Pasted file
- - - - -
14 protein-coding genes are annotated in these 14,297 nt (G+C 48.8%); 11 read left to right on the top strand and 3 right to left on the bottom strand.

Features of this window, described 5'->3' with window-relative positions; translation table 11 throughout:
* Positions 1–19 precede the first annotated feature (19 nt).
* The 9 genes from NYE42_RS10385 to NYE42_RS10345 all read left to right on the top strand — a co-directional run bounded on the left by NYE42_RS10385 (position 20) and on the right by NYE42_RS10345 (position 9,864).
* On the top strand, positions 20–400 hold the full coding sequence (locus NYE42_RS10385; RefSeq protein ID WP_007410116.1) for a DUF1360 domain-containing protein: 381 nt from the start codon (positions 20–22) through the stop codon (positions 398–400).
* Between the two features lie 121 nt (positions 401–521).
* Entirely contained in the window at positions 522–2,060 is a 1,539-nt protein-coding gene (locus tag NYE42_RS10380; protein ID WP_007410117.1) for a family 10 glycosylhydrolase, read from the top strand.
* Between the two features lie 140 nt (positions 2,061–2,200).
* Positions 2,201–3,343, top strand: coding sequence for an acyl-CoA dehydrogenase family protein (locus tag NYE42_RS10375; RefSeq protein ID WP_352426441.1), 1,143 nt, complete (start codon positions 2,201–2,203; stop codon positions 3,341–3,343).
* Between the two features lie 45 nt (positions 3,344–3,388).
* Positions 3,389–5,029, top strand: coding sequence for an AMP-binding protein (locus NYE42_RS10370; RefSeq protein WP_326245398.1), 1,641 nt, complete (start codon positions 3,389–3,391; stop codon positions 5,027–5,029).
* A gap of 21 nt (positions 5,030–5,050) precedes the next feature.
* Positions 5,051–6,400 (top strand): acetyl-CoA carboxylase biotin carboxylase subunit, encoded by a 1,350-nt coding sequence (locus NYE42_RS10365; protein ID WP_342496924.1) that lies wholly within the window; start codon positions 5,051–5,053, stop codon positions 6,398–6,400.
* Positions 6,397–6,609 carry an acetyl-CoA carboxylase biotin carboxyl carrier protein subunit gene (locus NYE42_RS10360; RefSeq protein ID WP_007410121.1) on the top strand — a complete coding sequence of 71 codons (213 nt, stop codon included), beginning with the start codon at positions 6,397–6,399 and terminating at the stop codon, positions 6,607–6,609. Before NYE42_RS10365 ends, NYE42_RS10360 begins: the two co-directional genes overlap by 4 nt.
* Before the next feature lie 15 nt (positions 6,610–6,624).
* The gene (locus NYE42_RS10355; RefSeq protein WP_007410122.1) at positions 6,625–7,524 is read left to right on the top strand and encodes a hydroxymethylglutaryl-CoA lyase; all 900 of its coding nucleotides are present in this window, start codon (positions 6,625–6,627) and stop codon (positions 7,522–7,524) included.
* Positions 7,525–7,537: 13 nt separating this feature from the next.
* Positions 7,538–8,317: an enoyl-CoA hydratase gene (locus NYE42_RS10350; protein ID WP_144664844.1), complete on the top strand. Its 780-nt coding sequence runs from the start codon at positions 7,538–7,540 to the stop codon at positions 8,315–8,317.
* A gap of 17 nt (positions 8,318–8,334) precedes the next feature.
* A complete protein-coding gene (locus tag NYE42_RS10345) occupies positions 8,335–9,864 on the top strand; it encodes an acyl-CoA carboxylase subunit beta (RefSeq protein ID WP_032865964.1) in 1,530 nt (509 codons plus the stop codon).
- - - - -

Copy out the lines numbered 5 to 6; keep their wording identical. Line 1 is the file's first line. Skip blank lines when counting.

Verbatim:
* On the top strand, positions 20–400 hold the full coding sequence (locus NYE42_RS10385; RefSeq protein ID WP_007410116.1) for a DUF1360 domain-containing protein: 381 nt from the start codon (positions 20–22) through the stop codon (positions 398–400).
* Between the two features lie 121 nt (positions 401–521).